Track cycling is a fast-paced, high energy sport; like NASCAR for bicycles. Competitors race around banked tracks on bicycles that are designed for specific aerodynamics. Similar to race cars, riders draft off each other to preserve energy for an end of race sprint. Since there are no brakes on track bicycles, racers can draft each other very close.
There are four main types of track cycling events: sprint races, individual and team timed and mass starting. Sprints are short, generally three to eight laps, while endurance races can be 12-16 laps and in extreme cases, up to 200 laps. Sprinters train with a focus on raw sprinting power as there are only a few laps to pass competitors and maintain a lead. Individual timed races may be between 200 meters and 4 kilometers. Team timed races involve three or four teammates and may be 1, 3 or 4 kilometers. Mass starting events include a scratch race (first across the finish line wins) and a points race (each rider tries to collect the most points on each lap of the race).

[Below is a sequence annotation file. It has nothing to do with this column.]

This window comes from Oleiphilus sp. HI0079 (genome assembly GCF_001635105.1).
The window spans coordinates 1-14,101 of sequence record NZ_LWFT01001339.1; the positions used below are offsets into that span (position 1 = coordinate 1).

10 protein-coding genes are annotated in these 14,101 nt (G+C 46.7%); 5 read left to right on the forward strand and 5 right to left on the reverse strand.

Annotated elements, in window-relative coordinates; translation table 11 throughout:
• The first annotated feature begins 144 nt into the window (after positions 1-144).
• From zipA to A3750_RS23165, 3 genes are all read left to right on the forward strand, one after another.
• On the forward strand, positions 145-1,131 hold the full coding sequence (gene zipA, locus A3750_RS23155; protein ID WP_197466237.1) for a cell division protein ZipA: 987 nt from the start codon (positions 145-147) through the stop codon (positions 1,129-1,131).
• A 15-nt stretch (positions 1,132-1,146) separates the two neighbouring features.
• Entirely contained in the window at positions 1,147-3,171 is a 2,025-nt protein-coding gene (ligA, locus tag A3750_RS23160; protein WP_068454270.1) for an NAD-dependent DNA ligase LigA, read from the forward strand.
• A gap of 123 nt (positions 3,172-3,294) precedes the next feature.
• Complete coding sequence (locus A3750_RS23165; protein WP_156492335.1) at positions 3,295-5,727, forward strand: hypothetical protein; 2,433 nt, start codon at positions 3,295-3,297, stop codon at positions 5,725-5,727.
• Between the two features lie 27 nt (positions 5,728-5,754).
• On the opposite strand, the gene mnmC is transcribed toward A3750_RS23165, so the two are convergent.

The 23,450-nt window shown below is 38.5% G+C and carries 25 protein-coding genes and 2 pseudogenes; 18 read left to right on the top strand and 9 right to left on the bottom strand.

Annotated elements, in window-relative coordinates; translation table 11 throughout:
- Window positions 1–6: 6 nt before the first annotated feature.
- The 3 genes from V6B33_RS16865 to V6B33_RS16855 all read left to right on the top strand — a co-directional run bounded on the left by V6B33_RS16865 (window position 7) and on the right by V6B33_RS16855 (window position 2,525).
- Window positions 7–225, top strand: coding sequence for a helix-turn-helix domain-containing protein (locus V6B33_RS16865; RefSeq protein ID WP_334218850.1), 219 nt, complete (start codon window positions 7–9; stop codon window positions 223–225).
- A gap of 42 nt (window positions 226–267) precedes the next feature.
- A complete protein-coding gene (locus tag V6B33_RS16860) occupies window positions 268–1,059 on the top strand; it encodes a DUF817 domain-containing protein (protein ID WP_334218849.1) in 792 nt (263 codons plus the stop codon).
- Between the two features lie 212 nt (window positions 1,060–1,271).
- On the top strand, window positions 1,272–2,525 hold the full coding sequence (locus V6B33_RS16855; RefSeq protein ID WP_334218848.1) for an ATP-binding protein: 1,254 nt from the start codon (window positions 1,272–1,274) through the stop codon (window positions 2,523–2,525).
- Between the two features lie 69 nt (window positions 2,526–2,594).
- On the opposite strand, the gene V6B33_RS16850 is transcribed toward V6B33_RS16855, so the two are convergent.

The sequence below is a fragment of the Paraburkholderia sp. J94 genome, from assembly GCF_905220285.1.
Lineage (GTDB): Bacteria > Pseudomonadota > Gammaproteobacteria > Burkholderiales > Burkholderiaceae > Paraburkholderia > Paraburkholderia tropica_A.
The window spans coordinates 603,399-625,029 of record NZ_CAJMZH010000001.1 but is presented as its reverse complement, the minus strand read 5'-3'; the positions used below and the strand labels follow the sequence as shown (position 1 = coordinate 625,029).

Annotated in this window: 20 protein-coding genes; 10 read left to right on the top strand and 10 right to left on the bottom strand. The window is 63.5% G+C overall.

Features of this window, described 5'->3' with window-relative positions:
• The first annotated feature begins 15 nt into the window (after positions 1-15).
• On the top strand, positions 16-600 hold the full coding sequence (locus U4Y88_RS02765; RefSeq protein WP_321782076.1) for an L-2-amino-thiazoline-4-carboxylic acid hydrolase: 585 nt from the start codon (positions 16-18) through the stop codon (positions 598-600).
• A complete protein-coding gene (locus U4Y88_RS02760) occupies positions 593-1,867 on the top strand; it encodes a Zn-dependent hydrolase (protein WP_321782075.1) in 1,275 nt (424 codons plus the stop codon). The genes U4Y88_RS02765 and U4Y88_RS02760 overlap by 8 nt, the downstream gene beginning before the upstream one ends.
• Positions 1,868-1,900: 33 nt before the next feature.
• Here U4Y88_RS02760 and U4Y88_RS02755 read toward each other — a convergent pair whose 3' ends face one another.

Track cycling is a worldwide sport. The first world's championship was held in 1895, and the tradition has continued until today. It's a popular racing sport in Europe; particularly Germany, France and the U.K. It is also widely followed in Japan and Australia. Though it was once popular in the United States, the popularity has since waned. Fortunately, there are signs that the sport might be regaining ground on these shores. In fact, a new velodrome has opened at the Home Depot Center in Los Angeles, California.
Track cycling is a part of the Summer Olympics, representing ten events: seven for men and three for women. The men's events include four individual races: the sprint, individual pursuit, Keirin and a points race. Three team events include: team pursuit, team sprint and Madison, named after Madison Square Garden (which was originally built as a track racing arena). The women's events include: sprint, individual pursuit and points race.
Many road racers use track cycling for off-season training. It's a great way to stay in shape while continuing competitive racing. In Europe it's becoming a sport to bet on. The high-speed, competitive nature of track racing gives it the longevity it needs to last throughout the years.
The modern cycling training schedule does not require you to train year-round for any specific race.